Reefer v. Barnhart, 326 F.3d 376, 379 (3d Cir. 2003) (internal quotation marks and citations omitted). When there is substantial evidence to support the ALJ's factual findings, however, this Court must abide by them. See Jones, 364 F.3d at 503 (citing 42 U.S.C. § 405(g)); Zirnsak, 777 F.3d at 610-11 (“[W]e are mindful that we must not substitute our own judgment for that of the fact finder.").

         This Court may affirm, modify, or reverse the Commissioner's decision, or it may remand the matter to the Commissioner for a rehearing. Podedworny v. Harris, 745 F.2d 210, 221 (3d Cir. 1984); Bordes v. Comm'r of Soc. Sec, 235 Fed.Appx. 853, 865-66 (3d Cir. 2007). Remand is proper if die record is incomplete, or if there is a lack of substantial evidence to support a definitive finding on one or more steps of the five-step inquiry. See Podedworny, 745 F.2d at 221-22. Remand is also proper if the ALJ's decision lacks adequate reasoning or support for its conclusions, or if it contains illogical or contradictory findings. See Burnett v. Comm'r of Soc. Sec, 220 F.3d 112, 119-20 (3d Cir. 2000). It is also proper to remand where die ALJ's findings are not the product of a complete review which "explicitly weigh[s] all relevant, probative and available evidence" in the record. Adorno v. Shalala, 40 F.3d 43, 48 (3d Cir. 1994) (internal quotation marks omitted).

         B. The ALJ's Decision

         ALJ Jennifer Spector followed the five-step process in determining that Ms. McIntyre was not disabled from January 1. 2011 through March 31, 2013 (the date last insured). Her findings may be summarized as follows:

         Step One: At step one, Judge Spector determined that Ms. McIntyre had not engaged in substantial gainful activity since April 22, 2002, the amended onset date, in that her small amounts of income did not meet the threshold. (R. 15).

         Step Two: At step two, the ALJ determined that Ms. McIntyre had the following severe impairments: right elbow lateral epicondylitis, partial anterior cruciate ligament ("ACL") tear, arthritis of the thumb, herniated nucleus pulposus of the lumbar spine and lumbar facet syndrome, obesity, bipolar disorder, generalized anxiety disorder, obsessive compulsive disorder, posttraumatic stress disorder ("KPTSD"), and panic disorder without agoraphobia. (R. 16). The ALJ found that the following claimed impairments were not sever: sinusitis, inguinal pain-folliculitis, plantar fasciitis, asthma, status post anthrax poisoning, and cervical strain. As to these, the ALJ thoroughly reviewed the medical evidence. (R. 16-19)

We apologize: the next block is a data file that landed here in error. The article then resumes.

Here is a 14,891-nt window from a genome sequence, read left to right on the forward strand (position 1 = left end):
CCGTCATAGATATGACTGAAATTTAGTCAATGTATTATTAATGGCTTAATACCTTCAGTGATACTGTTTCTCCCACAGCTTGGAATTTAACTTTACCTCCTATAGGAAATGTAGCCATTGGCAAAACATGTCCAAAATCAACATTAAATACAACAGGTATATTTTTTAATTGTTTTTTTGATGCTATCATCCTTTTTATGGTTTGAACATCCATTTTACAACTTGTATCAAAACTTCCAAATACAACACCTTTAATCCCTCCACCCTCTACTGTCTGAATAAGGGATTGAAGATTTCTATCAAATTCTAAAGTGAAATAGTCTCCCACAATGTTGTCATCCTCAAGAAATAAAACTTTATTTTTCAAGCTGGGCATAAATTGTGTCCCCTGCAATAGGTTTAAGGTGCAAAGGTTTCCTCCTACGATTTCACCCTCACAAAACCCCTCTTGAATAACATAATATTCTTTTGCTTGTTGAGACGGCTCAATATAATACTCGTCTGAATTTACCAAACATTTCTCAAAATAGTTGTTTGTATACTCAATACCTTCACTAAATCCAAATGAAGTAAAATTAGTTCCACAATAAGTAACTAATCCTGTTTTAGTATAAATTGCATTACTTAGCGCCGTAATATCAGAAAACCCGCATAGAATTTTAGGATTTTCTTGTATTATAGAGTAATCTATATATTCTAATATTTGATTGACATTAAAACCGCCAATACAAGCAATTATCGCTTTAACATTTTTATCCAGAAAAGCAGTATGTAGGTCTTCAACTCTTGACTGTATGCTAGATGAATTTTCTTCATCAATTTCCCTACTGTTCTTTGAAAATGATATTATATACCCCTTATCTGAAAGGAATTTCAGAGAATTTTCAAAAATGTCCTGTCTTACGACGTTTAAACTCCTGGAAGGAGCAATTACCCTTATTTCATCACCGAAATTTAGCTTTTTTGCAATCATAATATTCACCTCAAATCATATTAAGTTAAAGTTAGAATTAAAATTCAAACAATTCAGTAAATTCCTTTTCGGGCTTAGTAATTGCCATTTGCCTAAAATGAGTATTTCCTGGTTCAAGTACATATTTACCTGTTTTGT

Step Three: At step three, the ALJ found that Ms. McIntyre did not have an impairment or combination of impairments that meets or medically equals the severity of one of the listed impairments in 20 C.F.R. Pt. 404, subpt. P., app. 1. As to musculoskeletal impairments, the ALJ made particular reference to Listings 1.02[2] and 1.04.[3] As to mental impairments, the ALJ cited Listings 12.04[4] and 12.06.[5] She exhaustively reviewed the evidence as to each of the "paragraph B" and "paragraph C" criteria. (R. 19-23).

         Step Four: At step four, the ALJ appropriately made a more detailed assessment of the evidence considered at steps two and three for the purpose of assessing the claimant's residual functional capacity ("RFC"):

... I find that the claimant has the residual functional capacity to perform light work as defined in 20 CFR 404.1567(b) and 416.967(b) except that she can walk, stand or sit up to six hours a day but no more than two hours at a time, and then would need to shift positions for 4 to 5 minutes while remaining on task, can never climb ladders, ropes or scaffolds or work around unprotected heights or dangerous moving machinery, can frequently climb ramps or stairs, and can frequently operate foot controls, crouch or crawl and also can understand, remember and carry out simple instructions and can make only simple work related decisions.

(R. 23)

         The ALJ, in considering the claimed symptoms, properly followed the two-step process of determining whether they bore a reasonable relation to an underlying impairment, and then determining whether the claimed intensity of the symptoms is credible in light of the evidence.[6] Judge Spector found that Ms. McIntyre's "medically determinable impairments could reasonably be expected to cause the alleged symptoms; however, the claimant's statements concerning the intensity, persistence and limiting effects of Uiese symptoms are not entirely credible for the reasons explained in this decision." (R. 25) These conclusions were accompanied by a thorough review of the evidence. (R. 24-48)

         Step Five: Finally, the ALJ determined that given Ms. McIntyre's age, education, work experience, and RFC, there were jobs that exist in significant numbers in the national economy that she could perform. (R. 48) Based on the VE's testimony, she identified the following: office helper (DOT code 239.567-010-83, 000 jobs in the national economy; office cleaner (night) (DOT code 323.687-014)-878, 000 jobs in the national economy; and mail clerk (DOT code 209.687-026)-116, 000 jobs in the national economy.

         Therefore, Judge Spector concluded that Ms. McIntyre had not been under a disability from April 22, 2002 through the date of her decision. (R. 49).

         C. Analysis of Ms. McIntyre's Appeal